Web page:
Cenotaph: a monument or empty tomb honouring a person or persons whose remains are elsewhere.
I have just come back from a very powerful and moving service.
It is remembrance Sunday, where we remember those who gave their lives fighting for peace all those years ago. Wesley (the preacher) spoke powerfully about loss and letting go.
I thought that instead of voicing my own reflections, I would share a letter written to me by my late Grandfather last year. It includes an article he wrote on remembrance Sunday. I hope it can mean as much to you as it does to me.
15 November 2009
Your Mother suggested I should send you a copy of an article I have just sent to my old school website. It may or may not be published there and I think the format of the site is far too complicated so things get missed.
The article was prompted by the recent memorial services, as I am probably one of the last people to have known those mentioned in it.
The site is the 'Royal High School Club in London' (http://www.royalhigh.org.uk) and there is a site map, which looks useful. If you should go to 'committee' from the home page, you will eventually find a picture of me with a glass in my hand.
I hope the term is going well, and please give my best wishes to Rob. Grandma also sends her love to both.
By James Henry Randell
I remember, in the two minute silence, I remember fresh-faced boys in my class. In my memory they are still young and not as when I look in the mirror, or occasionally see other boys from those years.
A generation before mine, the conversation of aunts and uncles was studded with trench slang and what the Sergeant said. I can remember ten years after the first Armistice sitting with my mother and an aunt in front of the wireless. We were listening to the ceremony from the cenotaph. I knew about it because I knew I had listened to it the year before, although that has gone beyond my present recall. There was the bang of a gun and everything went silent except for the rustle of the late autumn leaves until the next bang and then they sang ‘Oh God our help’. My mother, remembering in the silence, said, ‘Harold was such a nice boy...’.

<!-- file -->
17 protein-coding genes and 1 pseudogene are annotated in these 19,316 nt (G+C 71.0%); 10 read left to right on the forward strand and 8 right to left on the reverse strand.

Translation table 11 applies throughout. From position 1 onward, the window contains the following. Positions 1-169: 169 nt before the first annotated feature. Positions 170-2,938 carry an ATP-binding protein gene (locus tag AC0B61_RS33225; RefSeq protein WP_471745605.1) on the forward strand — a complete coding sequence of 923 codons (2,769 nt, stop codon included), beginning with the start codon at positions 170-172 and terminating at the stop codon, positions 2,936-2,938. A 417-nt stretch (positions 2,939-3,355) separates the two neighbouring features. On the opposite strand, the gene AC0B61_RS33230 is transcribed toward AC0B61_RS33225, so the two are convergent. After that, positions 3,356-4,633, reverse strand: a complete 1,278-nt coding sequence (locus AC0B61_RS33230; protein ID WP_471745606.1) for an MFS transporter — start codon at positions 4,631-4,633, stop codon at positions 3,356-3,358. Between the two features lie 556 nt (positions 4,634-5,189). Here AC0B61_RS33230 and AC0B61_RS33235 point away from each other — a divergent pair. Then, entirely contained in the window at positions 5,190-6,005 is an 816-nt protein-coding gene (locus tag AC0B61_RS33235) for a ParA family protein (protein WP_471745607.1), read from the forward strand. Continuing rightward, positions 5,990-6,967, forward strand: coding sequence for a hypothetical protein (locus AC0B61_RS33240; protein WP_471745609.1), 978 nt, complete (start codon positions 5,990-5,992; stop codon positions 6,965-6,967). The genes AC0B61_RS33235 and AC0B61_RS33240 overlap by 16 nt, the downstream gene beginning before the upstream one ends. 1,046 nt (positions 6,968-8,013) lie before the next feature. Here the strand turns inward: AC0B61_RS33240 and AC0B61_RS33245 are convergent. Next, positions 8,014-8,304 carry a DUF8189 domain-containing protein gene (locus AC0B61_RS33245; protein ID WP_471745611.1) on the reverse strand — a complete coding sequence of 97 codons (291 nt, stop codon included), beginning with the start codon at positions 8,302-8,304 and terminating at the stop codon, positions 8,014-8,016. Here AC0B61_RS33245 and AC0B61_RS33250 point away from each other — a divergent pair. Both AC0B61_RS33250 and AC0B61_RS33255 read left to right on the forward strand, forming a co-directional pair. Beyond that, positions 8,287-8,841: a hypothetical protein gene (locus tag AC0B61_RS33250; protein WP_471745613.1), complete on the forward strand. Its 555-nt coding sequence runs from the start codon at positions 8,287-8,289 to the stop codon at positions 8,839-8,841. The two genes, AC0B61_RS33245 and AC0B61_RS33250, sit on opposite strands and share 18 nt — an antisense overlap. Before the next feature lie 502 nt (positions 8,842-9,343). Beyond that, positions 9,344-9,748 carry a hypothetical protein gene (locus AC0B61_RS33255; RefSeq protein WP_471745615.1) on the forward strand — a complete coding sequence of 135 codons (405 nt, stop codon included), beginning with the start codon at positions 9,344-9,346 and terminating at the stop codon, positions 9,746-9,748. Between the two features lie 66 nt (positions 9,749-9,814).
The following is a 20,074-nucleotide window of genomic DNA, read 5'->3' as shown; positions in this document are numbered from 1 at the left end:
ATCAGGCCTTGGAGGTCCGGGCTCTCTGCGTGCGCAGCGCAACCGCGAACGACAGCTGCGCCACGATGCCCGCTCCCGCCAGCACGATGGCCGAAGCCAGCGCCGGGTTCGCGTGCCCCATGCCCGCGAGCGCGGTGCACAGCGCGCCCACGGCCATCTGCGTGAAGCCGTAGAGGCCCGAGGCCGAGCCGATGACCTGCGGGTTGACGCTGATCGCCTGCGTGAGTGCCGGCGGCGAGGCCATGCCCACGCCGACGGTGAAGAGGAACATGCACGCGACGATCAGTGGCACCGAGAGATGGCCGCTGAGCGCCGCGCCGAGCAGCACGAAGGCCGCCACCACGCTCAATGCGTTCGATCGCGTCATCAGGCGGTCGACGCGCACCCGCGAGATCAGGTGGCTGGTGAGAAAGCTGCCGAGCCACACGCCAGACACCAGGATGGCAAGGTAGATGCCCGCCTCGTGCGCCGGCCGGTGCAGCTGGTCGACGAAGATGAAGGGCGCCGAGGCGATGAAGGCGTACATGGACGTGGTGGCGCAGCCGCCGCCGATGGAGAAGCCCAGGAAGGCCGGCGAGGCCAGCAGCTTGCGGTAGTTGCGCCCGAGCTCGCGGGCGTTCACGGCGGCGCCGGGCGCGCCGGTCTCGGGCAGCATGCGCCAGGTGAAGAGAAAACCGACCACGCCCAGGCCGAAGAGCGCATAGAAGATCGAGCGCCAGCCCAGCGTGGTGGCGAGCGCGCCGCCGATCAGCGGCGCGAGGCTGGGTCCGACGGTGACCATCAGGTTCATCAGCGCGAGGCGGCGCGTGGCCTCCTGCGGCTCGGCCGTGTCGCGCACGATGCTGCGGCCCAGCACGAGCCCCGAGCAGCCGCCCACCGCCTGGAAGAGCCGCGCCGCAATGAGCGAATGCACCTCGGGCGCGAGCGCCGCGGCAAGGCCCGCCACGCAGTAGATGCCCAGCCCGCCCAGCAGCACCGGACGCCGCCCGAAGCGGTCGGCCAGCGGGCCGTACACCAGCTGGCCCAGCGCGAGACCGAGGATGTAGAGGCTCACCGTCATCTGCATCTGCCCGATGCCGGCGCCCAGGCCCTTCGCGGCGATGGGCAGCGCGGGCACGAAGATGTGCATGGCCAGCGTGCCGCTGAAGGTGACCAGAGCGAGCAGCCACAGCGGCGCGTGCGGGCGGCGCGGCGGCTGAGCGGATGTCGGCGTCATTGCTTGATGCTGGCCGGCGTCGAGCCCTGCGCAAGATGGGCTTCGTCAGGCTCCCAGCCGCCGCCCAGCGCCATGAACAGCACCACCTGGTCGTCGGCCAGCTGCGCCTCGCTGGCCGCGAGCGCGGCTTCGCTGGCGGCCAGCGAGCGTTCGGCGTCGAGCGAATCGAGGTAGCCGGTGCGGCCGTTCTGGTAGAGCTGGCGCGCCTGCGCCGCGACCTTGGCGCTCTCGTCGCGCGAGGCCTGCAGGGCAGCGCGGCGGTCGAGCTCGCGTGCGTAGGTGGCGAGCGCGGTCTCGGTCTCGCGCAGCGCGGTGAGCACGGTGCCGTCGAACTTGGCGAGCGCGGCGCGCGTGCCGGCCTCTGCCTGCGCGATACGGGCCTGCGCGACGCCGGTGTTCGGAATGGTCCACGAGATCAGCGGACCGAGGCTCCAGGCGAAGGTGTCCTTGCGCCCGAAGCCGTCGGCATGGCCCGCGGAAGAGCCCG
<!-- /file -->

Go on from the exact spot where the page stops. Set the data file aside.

It wasn’t just the servicemen who died from my class. There were two boys who shared the same name but were not related. One was heavily built, and fair haired, and had a particular way of standing – slightly to one side, easy going and with a curiosity about things. The other was a bit shorter and was more intense. His over-riding passion was ‘guiders’, the boxes on wheels that were steered with your feet, and could reach incredible speeds down a hill, with no brakes. He made models of them, streamlining the box, modifying the steering. He also had a curiosity about things and the way they went together. Fairly early in ‘our’ war, there had been air raids in Glasgow. The anti-aircraft guns round Edinburgh had joined in, firing at enemy bombers both ways. One shell arcing through the summer holiday air had landed somewhere in the Pentland Hills having failed to explode, until one of the boys called to the others in curiosity, when it did. I remember going to the funeral, myself barely in long trousers, seeing the white coffins carried to the graves.